The 10 Biggest Lies OCD Tells You

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While working on my obsessive compulsive disorder (OCD) in therapy for a little over a year now, one of the biggest lessons I’ve learned is that OCD loves to lie. Through these sneaky lies, OCD pretends to be a helpful friend who wants to keep us safe. But really, it only manipulates us into doing more and more rituals. When stressed and struggling with an obsession, I’ve found it’s helpful to identify when OCD is trying to tell a lie. Then, I’m more likely to resist doing a ritual or to fight through the discomfort of an exposure. Here are 10 common lies OCD tries to tell…and why you shouldn’t believe them!

1. I have to do rituals to feel safe or keep others safe.

While most people with OCD know their fears are irrational, sometimes in a stressful moment those fears can feel true. At times like this, I try to remember the relief and feelings of safety you feel after doing a compulsion will only be temporary. Doing rituals never makes me feel safe in the long run. Delaying a ritual and sitting with the anxiety is actually what gives me feelings of safety and control.

2. I have to do rituals if I want to feel less anxious.

Because of its cyclical nature, one of the main pitfalls of OCD is that it can grow quickly. Doing a ritual decreases anxiety, which feels really good in the moment, but the relief is only temporary. When the obsession pops up again, we have to do the ritual more and more for our anxiety to go away. With every ritual we do, we continue to learn that ritual equals less anxiety, even though it doesn’t work very well. Exposure and response prevention therapy (ERP) reteaches our brain that if we don’t do a ritual, eventually our anxiety will come down on its own. With every exposure we do, our anxiety comes down faster.

3. This anxiety will last forever.

This lie can feel especially true during an exposure or panic attack, but it’s not only false — it’s impossible. All anxiety will come down eventually. It might soon go back up again, then down, then up, etc., but it will come down. I pinky promise.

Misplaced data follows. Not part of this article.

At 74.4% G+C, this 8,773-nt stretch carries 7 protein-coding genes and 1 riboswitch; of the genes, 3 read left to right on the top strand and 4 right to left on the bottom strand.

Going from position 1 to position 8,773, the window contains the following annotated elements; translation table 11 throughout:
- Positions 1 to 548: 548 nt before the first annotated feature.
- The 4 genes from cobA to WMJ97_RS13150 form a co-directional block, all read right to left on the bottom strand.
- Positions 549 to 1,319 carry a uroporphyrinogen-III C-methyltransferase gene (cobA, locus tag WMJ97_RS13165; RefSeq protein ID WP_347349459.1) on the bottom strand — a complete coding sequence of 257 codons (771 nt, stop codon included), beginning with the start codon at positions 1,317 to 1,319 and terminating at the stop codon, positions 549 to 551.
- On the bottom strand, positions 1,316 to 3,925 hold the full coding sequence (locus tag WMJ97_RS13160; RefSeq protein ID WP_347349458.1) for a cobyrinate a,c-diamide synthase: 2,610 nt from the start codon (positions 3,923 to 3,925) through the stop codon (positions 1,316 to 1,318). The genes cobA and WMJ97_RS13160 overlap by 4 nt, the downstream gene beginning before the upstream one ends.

4. Just do the ritual one more time. It’s better than trying to resist.

This is one of the lies OCD tells me most often: “One more time!” It’s the same lie music directors and dance teachers always told us in practice, and it’s never true. Giving into the ritual only makes the obsession grow more, which means you’ll have to do the ritual even more times.

5. My thoughts make me dangerous.

Something my therapist told me this week is, “We can’t choose what thoughts we have, but we can choose what we do.” What many people don’t realize is everyone has weird, intrusive thoughts. While most people shrug them off and go about their day, the difference is people with OCD tend to overreact to these thoughts. We feel responsible for our weird thoughts and feel like dangerous people. Because of this, we obsess about the thoughts and engage in rituals to reduce our anxiety, which accidentally makes the thoughts come more often. This lie is simply not true; thoughts are just thoughts.

6. I shouldn’t tell people about my thoughts.

When my OCD tells me my thoughts are dangerous, it also tells me to keep them a secret. We don’t want people to know all the weird thoughts we have. This only makes the thoughts stronger; we fall deeper into the obsession. It also makes it harder to get help. It’s like saying “Voldemort” — you can take some of the power away just by saying it out loud.

7. I should be able to control my thoughts.